60 Days. Sweet and crunchy. Compact bush variety for pickling or slicing. Tolerant to Downy Mildew.
Naturally Grown and Photographed by Margie’s Wild Pasture Homestead in Nova Scotia.
GROWING CUCUMBERS FROM SEED
Scientific Name: Cucumis Sativus
Cucumbers are warm weather crops that require well-drained soil. Mulching your soil will help keep the ground warm in preparation for planting. Your cucumber plants require consistent and adequate water to continue producing over an extended period.
Sow your cucumber seeds indoors in cell trays 3-4 weeks before you intend to transplant them out. Sow 1-2 seeds per cell, ½ inch deep.
The optimal germination temperature for your cucumber seeds is above 25 degrees Celsius. Use a heat mat or a germination chamber to keep the temperature consistently warm.
Once your seedlings emerge, aim for daytime temperatures of 20 to 25 degrees Celsius and nighttime temperatures of no lower than 20 degrees Celsius.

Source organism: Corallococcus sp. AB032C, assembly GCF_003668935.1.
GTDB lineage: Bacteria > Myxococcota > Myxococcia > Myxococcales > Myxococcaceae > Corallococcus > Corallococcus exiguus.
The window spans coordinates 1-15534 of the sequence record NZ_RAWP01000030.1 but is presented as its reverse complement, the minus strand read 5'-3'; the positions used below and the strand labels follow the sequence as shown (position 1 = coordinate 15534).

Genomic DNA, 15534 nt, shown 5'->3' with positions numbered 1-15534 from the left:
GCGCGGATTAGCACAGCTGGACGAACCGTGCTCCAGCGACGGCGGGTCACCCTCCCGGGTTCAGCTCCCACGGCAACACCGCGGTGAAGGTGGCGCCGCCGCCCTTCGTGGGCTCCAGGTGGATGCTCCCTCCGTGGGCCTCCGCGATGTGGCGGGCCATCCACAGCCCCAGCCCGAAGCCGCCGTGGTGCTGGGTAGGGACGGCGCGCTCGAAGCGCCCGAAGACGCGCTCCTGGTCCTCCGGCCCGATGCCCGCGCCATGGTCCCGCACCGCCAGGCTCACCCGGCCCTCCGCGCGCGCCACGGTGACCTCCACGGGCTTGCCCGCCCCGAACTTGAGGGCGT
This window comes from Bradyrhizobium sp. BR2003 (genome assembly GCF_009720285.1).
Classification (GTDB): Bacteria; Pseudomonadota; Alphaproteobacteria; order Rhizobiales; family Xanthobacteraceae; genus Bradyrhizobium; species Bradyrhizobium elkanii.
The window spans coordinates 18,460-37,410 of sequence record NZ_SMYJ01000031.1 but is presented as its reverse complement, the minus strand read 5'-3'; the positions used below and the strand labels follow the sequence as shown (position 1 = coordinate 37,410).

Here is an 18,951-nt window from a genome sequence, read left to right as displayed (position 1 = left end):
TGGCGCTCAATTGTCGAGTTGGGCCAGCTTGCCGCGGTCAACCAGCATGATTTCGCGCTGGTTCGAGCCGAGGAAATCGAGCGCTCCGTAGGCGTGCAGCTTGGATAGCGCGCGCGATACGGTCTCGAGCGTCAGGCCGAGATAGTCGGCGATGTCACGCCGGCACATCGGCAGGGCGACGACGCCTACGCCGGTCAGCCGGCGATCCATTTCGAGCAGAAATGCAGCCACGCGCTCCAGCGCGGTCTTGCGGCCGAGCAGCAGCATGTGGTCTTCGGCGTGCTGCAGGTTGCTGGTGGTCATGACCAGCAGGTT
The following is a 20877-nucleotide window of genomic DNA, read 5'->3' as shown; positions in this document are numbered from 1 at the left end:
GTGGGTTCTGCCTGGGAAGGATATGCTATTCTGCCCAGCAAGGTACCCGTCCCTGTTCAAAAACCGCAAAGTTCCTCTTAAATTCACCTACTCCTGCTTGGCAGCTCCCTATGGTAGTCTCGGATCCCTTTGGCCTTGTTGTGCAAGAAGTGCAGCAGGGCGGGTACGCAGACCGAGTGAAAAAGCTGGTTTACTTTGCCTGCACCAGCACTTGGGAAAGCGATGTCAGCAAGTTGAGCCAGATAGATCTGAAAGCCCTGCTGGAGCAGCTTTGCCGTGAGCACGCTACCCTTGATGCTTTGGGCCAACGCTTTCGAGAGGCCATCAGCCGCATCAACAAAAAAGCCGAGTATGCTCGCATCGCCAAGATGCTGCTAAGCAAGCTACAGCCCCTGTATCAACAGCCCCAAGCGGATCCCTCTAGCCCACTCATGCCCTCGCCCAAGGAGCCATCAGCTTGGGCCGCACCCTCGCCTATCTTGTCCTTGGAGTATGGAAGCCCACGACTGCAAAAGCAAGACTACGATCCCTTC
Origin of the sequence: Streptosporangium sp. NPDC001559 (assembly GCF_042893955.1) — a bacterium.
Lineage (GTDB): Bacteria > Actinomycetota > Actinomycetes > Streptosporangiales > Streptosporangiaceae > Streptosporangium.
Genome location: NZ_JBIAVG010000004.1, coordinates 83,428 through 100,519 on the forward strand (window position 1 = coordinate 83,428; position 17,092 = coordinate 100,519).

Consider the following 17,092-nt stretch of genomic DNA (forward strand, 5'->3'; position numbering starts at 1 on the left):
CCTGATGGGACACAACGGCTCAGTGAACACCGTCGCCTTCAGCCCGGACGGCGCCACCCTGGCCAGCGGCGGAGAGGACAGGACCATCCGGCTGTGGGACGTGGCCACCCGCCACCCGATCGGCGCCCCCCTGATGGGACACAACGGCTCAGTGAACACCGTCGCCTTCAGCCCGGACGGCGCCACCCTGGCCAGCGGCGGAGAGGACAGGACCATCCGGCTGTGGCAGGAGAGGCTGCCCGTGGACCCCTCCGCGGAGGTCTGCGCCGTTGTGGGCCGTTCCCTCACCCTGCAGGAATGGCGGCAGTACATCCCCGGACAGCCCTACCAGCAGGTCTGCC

When your cucumbers have 2 to 4 true leaves, they are ready to be transplanted. Harden your cucumber seedlings off for 3 to 5 days. Ensure temperatures of 16 to 18 degrees Celsius before you transplant cucumbers outside.
Space your cucumbers 12 to 24 inches apart.
Sow your cucumber seeds directly into your garden well after the last frost date in your area. Remember that the ideal germination temperature for cucumbers is above 25 degrees Celsius.
Sow your seeds into warm soil, 1 every 6 inches, ½ inch deep. Thin seedlings to 12 to 24 inches apart depending on your growing method.
If you want straight cucumber fruits, trellis your plants. Trellising yields straighter fruits, provides better air circulation to fend off disease and uses less of your precious garden space.
Provide your cucumber plants with a mesh or fence trellis to climb, or train and prune your plants to climb up a single leader of twine. Some cucumber varieties grow up to 8 feet tall so know your variety and plan accordingly.
Harvest your cucumbers daily once your plants start producing.